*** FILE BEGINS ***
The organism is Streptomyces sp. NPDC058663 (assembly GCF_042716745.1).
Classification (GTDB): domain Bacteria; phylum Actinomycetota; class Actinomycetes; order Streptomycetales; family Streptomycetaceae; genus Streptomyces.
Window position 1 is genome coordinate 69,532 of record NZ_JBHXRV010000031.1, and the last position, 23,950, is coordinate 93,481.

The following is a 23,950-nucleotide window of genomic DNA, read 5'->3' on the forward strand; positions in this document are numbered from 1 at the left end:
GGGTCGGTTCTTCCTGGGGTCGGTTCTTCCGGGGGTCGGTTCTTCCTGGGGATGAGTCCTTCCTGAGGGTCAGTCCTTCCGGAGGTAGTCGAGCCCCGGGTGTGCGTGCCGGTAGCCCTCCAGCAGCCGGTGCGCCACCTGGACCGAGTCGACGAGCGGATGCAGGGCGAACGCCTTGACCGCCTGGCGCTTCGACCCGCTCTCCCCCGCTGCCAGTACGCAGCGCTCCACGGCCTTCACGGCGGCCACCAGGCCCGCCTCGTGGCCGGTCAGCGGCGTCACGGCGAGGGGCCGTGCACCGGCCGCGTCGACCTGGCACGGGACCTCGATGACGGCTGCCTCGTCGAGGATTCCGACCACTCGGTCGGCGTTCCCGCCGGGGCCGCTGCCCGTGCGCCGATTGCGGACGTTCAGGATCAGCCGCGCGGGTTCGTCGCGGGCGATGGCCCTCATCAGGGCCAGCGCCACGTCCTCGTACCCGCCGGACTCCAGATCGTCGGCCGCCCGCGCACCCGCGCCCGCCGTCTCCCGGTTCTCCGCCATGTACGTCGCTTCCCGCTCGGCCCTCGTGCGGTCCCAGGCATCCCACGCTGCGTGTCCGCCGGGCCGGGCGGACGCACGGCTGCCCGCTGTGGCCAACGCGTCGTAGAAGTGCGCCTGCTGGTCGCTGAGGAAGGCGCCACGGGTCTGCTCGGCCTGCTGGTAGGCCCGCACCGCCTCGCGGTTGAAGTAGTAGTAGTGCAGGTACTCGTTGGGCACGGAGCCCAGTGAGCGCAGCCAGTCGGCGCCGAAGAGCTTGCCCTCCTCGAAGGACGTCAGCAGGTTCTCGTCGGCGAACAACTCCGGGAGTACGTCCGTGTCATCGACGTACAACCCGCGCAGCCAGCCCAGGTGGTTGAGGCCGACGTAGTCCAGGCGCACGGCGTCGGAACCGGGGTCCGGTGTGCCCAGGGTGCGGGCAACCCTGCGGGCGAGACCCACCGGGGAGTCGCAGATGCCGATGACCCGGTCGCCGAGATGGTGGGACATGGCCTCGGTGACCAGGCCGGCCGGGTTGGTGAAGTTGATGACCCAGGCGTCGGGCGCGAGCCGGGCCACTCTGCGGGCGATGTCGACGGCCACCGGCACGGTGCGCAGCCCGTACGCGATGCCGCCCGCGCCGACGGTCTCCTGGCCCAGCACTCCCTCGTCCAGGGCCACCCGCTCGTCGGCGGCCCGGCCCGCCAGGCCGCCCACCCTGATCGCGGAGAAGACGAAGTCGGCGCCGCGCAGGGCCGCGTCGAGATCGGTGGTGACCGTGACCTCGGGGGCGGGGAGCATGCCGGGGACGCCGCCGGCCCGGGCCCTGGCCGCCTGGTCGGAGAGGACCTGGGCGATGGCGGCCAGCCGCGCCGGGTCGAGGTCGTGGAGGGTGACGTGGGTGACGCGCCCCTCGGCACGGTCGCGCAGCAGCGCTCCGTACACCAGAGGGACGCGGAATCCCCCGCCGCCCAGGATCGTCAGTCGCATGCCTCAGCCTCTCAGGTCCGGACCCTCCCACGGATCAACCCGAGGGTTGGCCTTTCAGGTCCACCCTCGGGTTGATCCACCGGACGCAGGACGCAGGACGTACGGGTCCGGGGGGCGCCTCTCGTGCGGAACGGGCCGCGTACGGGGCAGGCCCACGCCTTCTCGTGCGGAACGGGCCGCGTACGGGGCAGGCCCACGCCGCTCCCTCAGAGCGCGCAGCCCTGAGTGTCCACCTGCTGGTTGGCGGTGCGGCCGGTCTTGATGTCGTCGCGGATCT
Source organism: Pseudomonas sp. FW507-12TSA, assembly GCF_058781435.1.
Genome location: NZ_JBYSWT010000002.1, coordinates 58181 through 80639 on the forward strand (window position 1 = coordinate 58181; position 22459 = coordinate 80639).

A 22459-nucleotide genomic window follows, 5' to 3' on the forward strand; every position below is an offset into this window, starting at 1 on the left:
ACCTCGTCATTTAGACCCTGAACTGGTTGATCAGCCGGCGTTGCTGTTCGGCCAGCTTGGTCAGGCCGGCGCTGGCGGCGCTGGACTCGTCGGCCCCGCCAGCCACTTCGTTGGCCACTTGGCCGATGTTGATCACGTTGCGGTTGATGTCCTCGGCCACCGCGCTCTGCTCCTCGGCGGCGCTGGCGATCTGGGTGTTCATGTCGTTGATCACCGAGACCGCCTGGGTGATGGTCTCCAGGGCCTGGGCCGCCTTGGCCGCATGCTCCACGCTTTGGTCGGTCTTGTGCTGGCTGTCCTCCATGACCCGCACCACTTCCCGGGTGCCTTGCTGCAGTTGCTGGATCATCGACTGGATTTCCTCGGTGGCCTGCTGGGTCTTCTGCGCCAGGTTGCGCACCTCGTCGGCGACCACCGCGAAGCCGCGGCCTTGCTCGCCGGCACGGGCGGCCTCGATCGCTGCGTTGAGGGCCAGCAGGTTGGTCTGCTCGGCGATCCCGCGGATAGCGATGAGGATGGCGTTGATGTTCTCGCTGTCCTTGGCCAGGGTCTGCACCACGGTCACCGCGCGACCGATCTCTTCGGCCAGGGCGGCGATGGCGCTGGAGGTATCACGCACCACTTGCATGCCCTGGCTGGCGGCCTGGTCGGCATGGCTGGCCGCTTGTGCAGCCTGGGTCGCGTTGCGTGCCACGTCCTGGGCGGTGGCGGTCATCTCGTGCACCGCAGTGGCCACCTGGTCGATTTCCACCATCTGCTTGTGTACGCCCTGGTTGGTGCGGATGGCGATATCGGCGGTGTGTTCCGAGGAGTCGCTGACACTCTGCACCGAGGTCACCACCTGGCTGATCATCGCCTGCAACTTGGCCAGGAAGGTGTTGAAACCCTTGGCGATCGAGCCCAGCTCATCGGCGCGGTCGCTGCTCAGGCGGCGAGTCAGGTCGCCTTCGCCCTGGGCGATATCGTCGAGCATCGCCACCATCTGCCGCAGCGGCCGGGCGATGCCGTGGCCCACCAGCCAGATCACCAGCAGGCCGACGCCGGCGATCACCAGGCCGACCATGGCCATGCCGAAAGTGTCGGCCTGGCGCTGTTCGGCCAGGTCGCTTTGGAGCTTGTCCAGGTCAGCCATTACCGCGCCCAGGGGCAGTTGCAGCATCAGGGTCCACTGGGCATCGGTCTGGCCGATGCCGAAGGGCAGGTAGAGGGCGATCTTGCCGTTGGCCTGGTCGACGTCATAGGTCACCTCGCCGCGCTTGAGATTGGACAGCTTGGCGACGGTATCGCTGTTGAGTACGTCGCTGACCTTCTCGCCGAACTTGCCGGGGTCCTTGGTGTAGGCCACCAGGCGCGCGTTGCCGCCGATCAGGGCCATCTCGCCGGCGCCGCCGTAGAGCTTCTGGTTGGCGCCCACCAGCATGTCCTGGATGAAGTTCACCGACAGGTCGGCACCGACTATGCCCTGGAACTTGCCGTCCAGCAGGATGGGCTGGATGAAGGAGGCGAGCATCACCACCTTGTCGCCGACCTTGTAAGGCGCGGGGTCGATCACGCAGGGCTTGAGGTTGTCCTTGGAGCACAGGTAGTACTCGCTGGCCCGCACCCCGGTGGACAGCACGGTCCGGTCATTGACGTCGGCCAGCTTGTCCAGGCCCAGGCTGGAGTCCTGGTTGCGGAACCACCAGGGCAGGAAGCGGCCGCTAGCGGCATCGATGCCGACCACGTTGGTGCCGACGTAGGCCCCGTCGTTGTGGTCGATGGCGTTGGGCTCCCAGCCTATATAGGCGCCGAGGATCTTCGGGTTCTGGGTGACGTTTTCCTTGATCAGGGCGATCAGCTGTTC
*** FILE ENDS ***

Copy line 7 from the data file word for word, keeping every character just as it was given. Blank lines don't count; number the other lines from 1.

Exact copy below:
Genome location: NZ_JBYSWT010000002.1, coordinates 58181 through 80639 on the forward strand (window position 1 = coordinate 58181; position 22459 = coordinate 80639).